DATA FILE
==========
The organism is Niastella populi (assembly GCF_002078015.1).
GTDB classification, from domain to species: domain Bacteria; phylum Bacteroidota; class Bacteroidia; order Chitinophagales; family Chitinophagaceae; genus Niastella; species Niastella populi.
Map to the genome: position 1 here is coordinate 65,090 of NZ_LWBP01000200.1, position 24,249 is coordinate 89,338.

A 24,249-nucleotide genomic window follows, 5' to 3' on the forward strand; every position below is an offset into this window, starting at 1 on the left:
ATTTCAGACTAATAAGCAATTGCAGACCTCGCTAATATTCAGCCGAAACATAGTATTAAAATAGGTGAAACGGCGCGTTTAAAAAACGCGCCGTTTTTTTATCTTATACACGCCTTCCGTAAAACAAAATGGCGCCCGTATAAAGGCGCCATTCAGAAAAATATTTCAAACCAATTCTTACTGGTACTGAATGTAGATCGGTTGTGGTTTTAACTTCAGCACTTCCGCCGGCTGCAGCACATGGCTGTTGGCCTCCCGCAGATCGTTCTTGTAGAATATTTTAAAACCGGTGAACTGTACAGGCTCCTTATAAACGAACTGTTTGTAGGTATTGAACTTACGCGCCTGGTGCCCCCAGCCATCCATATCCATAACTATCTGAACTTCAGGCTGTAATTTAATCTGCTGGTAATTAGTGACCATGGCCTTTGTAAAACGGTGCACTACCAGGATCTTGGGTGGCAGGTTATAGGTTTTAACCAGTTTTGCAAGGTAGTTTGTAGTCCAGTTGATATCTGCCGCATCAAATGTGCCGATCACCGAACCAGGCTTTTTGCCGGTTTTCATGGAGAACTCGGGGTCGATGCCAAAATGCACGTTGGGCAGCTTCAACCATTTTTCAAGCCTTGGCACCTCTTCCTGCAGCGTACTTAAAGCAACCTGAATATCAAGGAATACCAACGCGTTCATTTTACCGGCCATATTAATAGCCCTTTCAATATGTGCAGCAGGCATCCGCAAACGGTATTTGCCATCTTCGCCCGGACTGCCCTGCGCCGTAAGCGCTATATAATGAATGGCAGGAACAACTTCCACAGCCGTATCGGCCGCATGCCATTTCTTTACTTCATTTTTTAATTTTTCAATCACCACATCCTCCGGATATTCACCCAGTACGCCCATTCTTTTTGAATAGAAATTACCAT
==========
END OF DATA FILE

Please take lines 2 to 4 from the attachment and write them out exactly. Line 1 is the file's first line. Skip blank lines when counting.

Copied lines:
GTDB classification, from domain to species: domain Bacteria; phylum Bacteroidota; class Bacteroidia; order Chitinophagales; family Chitinophagaceae; genus Niastella; species Niastella populi.
Map to the genome: position 1 here is coordinate 65,090 of NZ_LWBP01000200.1, position 24,249 is coordinate 89,338.

A 24,249-nucleotide genomic window follows, 5' to 3' on the forward strand; every position below is an offset into this window, starting at 1 on the left: